“I often feel energy, like electricity, surging upward from the ground, through my knees, through my arms and right onto the canvas,” said painter Louisa McElwain (1953 – 2013), whose bold, impasto oil paintings embody the intensity and joyful passion of their creator. McElwain’s quintessential subject was the landscape, particularly the dramatic skies and ever-changing light of the southwest. McElwain could often be spotted with her easel and canvas in the back of her pick up truck, parked alongside a curve in the road under a stormy New Mexico sky. With her paintbrushes and palette knives primitively taped to long sticks, she would reach every corner of her massive canvases with a loose, yet balanced vision. The result, which usually came about in a single painting session in order to accurately capture the mood and experience of the day, were magnificent, romantic, and adventurous landscapes layered with dramatic color and texture.
McElwain lived and worked in northern New Mexico from 1985 until the year of her death in 2013. Her work maintains a balance of physical accuracy and emotional resonance, leaving viewers with a familiar sense of place and an awe-struck response to her vivid and expressive portrayal of the high desert. McElwain referred to her painting process as a “dance to the tempo of the evolving day,” and worked under a wide variety of weather conditions, capturing each shift of light, soft breeze or changing temperature. Every physical or emotional sensation she felt from the surrounding landscape was bottled and released into her work, sometimes in a literal way. “Painting large canvases outdoors invites another interaction with nature as, inevitably, insects, particles of plants and soil end up on the painting,” said McElwain. “I see these as valuable contributions to the work. Sometimes I put little stones, bones or pieces of glass and plants into the paint, in the same spirit as the Navajo weaver who incorporates things into her blanket to bless those who will receive it, and as a way of acknowledging the temporality of things.”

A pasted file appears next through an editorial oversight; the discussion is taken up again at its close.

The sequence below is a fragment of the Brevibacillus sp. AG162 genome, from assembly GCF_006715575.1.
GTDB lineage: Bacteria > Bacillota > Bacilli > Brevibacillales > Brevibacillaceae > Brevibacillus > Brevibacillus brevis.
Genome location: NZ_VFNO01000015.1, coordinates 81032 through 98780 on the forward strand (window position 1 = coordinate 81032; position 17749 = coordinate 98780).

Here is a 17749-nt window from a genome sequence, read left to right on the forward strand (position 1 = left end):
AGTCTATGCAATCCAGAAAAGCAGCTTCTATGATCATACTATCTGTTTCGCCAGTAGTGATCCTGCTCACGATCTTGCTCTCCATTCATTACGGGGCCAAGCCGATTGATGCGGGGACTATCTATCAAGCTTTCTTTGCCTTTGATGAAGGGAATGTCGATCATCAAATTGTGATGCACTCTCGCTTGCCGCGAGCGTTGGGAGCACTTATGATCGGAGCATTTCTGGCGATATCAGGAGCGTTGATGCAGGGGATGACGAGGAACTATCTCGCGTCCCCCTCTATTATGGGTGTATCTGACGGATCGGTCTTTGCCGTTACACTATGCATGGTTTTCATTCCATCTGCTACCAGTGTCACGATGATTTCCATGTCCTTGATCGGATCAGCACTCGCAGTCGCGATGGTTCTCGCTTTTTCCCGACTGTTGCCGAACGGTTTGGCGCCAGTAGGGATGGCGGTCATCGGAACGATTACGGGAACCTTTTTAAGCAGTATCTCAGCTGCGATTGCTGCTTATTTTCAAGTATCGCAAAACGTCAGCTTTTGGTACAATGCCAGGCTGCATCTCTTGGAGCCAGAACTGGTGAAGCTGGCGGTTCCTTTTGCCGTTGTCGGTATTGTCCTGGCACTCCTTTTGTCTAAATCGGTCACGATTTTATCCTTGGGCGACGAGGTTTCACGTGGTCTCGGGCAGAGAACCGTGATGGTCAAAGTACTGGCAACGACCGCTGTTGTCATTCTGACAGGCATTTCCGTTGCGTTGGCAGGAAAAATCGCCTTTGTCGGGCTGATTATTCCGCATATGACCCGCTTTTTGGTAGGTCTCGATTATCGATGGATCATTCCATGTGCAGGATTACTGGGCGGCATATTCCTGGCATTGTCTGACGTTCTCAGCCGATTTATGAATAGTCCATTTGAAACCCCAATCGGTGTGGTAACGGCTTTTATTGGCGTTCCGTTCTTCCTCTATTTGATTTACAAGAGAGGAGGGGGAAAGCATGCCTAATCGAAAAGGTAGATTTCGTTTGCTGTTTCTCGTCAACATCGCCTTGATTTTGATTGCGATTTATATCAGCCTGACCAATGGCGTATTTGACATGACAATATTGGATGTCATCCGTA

For “Oil of Joy,” opening Friday, August 18th, the gallery has unveiled over 20 paintings from McElwain’s estate, each one a timeless symbol of the impassioned artist’s remarkable talent, adventurous spirit, and powerful artistic expression. See the exhibition on display at the gallery through September 23rd.
“The act of painting is an expression of my connectedness with God and Nature. I am Nature.” – Louisa McElwain